Currently, the SOS program is being implemented at Campbell Elementary, SMS and Sterling High School. Guenzi said there is a possibility of extending it to Ayres Elementary with the program’s new kindergarten through second grade curriculum that rolls out next fall. At the elementary level, there are lessons and Guenzi and Johnson talk to the students, but it’s not as collaborative as it is at the high school and middle school level.

“What we do is we teach little lessons about all the parts of the wheel, we also talk about emotional regulation, body frame and body science and what it means to connect with trusted adults,” Guenzi said. “So, they’re getting kind of that base information before they get into the high school and middle school levels, where they get to take more of a collaborative approach with trusted adults and adult advisors within the schools.”

Asked if the peer leaders from SMS and SHS are ever able to work together, Guenzi they had an idea to do something like that for the mentor campaign last month, but then the students came up with the staff mentor campaign and decided to go with that instead. But, SHS is very much interested in working with the peer leaders at SMS at some point in the future.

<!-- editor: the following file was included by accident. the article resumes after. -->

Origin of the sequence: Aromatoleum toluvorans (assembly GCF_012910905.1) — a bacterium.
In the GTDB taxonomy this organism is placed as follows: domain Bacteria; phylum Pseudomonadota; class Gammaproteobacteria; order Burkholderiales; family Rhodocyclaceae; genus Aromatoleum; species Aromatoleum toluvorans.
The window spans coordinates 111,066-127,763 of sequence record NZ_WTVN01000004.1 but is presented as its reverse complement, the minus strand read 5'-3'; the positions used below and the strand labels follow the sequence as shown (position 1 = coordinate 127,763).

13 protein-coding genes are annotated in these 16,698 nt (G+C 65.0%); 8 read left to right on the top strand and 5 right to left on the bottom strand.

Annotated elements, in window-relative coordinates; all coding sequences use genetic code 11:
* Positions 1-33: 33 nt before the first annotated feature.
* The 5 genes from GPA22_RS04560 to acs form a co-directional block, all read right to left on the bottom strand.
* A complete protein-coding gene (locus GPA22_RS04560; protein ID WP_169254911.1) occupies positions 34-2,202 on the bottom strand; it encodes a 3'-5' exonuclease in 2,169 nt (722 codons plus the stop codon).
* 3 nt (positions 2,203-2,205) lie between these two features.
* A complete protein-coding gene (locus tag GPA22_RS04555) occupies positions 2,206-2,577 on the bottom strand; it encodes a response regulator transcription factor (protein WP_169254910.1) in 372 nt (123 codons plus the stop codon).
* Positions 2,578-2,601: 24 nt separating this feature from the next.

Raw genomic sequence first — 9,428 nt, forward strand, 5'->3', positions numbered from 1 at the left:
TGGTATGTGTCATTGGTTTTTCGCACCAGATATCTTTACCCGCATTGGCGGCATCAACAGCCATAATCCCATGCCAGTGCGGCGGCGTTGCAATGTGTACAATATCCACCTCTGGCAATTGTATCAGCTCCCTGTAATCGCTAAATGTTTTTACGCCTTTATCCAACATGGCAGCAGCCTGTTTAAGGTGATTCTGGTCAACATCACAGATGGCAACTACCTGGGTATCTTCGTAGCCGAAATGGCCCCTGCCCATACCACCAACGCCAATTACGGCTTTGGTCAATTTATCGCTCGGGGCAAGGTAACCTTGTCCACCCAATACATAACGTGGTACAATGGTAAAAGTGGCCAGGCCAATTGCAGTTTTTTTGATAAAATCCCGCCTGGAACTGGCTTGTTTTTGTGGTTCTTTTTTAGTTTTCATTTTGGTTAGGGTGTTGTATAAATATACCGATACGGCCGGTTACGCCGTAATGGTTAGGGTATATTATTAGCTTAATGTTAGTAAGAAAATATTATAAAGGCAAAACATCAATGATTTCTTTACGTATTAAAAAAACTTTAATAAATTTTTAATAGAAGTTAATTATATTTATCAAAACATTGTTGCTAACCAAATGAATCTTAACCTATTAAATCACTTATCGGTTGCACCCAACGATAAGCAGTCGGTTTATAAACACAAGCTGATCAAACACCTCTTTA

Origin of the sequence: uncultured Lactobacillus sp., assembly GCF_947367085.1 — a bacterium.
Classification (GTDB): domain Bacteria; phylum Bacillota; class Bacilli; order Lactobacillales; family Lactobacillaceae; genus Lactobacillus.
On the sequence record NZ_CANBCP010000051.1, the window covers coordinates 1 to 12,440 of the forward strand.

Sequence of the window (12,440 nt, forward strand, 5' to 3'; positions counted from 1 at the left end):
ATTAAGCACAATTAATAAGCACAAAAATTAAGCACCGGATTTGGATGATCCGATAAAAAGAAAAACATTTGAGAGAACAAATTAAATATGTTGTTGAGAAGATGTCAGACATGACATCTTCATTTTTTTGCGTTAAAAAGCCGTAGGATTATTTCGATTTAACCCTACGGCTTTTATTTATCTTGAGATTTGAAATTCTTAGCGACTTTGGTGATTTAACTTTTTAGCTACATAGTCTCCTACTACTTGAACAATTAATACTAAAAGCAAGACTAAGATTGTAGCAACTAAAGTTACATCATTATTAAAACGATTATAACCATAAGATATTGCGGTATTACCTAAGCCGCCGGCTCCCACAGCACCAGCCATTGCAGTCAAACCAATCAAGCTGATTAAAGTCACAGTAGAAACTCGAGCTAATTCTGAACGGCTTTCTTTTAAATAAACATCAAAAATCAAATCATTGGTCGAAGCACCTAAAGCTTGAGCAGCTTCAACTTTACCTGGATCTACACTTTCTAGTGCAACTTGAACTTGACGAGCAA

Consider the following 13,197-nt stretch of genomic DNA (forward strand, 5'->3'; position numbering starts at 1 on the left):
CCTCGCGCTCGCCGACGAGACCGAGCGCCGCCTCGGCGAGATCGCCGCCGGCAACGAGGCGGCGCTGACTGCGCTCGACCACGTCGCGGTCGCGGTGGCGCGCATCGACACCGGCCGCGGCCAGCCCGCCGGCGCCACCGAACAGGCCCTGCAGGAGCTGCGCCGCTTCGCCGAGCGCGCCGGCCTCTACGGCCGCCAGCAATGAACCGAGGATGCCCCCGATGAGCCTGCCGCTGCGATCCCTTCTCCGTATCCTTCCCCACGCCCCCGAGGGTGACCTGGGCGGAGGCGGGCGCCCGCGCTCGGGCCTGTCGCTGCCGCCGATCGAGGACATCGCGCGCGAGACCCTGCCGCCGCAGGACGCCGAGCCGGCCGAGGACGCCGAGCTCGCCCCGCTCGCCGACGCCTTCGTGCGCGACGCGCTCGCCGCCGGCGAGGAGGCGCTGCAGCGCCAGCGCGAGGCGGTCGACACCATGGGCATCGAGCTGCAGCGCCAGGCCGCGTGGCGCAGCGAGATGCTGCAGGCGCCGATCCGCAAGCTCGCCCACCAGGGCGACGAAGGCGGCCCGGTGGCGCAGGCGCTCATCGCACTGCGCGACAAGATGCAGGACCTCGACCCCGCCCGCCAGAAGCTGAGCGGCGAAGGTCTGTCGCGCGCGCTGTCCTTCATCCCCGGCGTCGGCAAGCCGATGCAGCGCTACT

Later in the meeting, the board heard a new program that is being considered that could help RE-1 Valley and other school districts with truancy issues. Board president Steve Shinn shared that he has been contacted by Jamie Sniezko, an attorney who does a lot of work with juvenile cases. She is working in concert with Chief 13th District Court Judge Carl McGuire to try to revive a truancy program that has been dormant for some period of time.

“They do perceive a significant problem, not just in RE-1 Valley, but throughout Northeast Colorado and are trying to come up with positive techniques to address truancy,” Shinn said.

They plan to give a presentation to the board when their plans have been further finalized.